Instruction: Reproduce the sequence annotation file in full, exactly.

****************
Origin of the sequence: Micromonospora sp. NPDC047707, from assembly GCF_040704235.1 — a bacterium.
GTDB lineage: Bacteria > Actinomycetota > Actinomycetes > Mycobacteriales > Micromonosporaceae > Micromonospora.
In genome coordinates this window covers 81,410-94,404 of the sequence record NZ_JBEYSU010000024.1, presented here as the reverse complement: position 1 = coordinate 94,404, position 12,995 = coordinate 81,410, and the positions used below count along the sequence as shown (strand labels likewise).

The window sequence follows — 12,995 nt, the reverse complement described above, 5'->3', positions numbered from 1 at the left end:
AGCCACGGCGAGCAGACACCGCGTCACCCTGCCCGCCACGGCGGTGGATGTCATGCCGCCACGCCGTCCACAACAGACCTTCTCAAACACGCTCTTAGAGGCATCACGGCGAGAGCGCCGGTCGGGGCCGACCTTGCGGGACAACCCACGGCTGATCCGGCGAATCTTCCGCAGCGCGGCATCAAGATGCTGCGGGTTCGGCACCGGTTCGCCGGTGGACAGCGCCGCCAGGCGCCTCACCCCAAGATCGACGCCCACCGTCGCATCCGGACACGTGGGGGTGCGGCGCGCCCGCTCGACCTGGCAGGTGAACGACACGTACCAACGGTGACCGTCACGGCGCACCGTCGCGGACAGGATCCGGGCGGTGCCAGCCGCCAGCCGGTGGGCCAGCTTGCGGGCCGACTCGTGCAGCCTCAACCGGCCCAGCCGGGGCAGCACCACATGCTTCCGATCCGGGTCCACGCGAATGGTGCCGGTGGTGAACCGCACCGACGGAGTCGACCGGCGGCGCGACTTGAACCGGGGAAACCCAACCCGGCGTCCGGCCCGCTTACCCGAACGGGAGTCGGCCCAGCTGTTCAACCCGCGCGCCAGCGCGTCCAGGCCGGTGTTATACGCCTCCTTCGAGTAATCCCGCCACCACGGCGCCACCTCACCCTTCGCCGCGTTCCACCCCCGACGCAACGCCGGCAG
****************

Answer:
Origin of the sequence: Micromonospora sp. NPDC047707, from assembly GCF_040704235.1 — a bacterium.
GTDB lineage: Bacteria > Actinomycetota > Actinomycetes > Mycobacteriales > Micromonosporaceae > Micromonospora.
In genome coordinates this window covers 81,410-94,404 of the sequence record NZ_JBEYSU010000024.1, presented here as the reverse complement: position 1 = coordinate 94,404, position 12,995 = coordinate 81,410, and the positions used below count along the sequence as shown (strand labels likewise).

The window sequence follows — 12,995 nt, the reverse complement described above, 5'->3', positions numbered from 1 at the left end:
AGCCACGGCGAGCAGACACCGCGTCACCCTGCCCGCCACGGCGGTGGATGTCATGCCGCCACGCCGTCCACAACAGACCTTCTCAAACACGCTCTTAGAGGCATCACGGCGAGAGCGCCGGTCGGGGCCGACCTTGCGGGACAACCCACGGCTGATCCGGCGAATCTTCCGCAGCGCGGCATCAAGATGCTGCGGGTTCGGCACCGGTTCGCCGGTGGACAGCGCCGCCAGGCGCCTCACCCCAAGATCGACGCCCACCGTCGCATCCGGACACGTGGGGGTGCGGCGCGCCCGCTCGACCTGGCAGGTGAACGACACGTACCAACGGTGACCGTCACGGCGCACCGTCGCGGACAGGATCCGGGCGGTGCCAGCCGCCAGCCGGTGGGCCAGCTTGCGGGCCGACTCGTGCAGCCTCAACCGGCCCAGCCGGGGCAGCACCACATGCTTCCGATCCGGGTCCACGCGAATGGTGCCGGTGGTGAACCGCACCGACGGAGTCGACCGGCGGCGCGACTTGAACCGGGGAAACCCAACCCGGCGTCCGGCCCGCTTACCCGAACGGGAGTCGGCCCAGCTGTTCAACCCGCGCGCCAGCGCGTCCAGGCCGGTGTTATACGCCTCCTTCGAGTAATCCCGCCACCACGGCGCCACCTCACCCTTCGCCGCGTTCCACCCCCGACGCAACGCCGGCAG